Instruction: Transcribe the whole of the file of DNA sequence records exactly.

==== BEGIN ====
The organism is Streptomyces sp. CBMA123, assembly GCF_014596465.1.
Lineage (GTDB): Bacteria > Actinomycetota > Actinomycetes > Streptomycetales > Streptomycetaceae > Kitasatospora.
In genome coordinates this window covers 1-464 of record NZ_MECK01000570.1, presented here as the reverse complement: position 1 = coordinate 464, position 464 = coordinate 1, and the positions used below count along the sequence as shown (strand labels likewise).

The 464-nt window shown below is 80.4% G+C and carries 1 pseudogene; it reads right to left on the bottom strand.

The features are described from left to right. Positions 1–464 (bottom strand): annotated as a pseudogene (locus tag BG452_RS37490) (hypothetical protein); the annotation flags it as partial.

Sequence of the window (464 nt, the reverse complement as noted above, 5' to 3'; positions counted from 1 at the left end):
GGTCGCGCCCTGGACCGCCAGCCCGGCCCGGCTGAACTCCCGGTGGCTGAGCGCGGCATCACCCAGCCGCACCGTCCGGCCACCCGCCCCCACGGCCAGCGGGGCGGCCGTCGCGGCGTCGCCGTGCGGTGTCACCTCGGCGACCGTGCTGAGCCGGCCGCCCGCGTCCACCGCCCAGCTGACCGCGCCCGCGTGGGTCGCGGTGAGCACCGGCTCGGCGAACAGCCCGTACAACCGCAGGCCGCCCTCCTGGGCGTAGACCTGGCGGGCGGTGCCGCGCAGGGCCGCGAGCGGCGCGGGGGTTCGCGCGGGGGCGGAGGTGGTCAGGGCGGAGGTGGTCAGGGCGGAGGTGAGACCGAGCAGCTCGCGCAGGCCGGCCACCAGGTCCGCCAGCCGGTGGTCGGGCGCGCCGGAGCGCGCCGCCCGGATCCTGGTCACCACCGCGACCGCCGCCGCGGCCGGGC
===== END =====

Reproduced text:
The organism is Streptomyces sp. CBMA123, assembly GCF_014596465.1.
Lineage (GTDB): Bacteria > Actinomycetota > Actinomycetes > Streptomycetales > Streptomycetaceae > Kitasatospora.
In genome coordinates this window covers 1-464 of record NZ_MECK01000570.1, presented here as the reverse complement: position 1 = coordinate 464, position 464 = coordinate 1, and the positions used below count along the sequence as shown (strand labels likewise).

The 464-nt window shown below is 80.4% G+C and carries 1 pseudogene; it reads right to left on the bottom strand.

The features are described from left to right. Positions 1–464 (bottom strand): annotated as a pseudogene (locus tag BG452_RS37490) (hypothetical protein); the annotation flags it as partial.

Sequence of the window (464 nt, the reverse complement as noted above, 5' to 3'; positions counted from 1 at the left end):
GGTCGCGCCCTGGACCGCCAGCCCGGCCCGGCTGAACTCCCGGTGGCTGAGCGCGGCATCACCCAGCCGCACCGTCCGGCCACCCGCCCCCACGGCCAGCGGGGCGGCCGTCGCGGCGTCGCCGTGCGGTGTCACCTCGGCGACCGTGCTGAGCCGGCCGCCCGCGTCCACCGCCCAGCTGACCGCGCCCGCGTGGGTCGCGGTGAGCACCGGCTCGGCGAACAGCCCGTACAACCGCAGGCCGCCCTCCTGGGCGTAGACCTGGCGGGCGGTGCCGCGCAGGGCCGCGAGCGGCGCGGGGGTTCGCGCGGGGGCGGAGGTGGTCAGGGCGGAGGTGGTCAGGGCGGAGGTGAGACCGAGCAGCTCGCGCAGGCCGGCCACCAGGTCCGCCAGCCGGTGGTCGGGCGCGCCGGAGCGCGCCGCCCGGATCCTGGTCACCACCGCGACCGCCGCCGCGGCCGGGC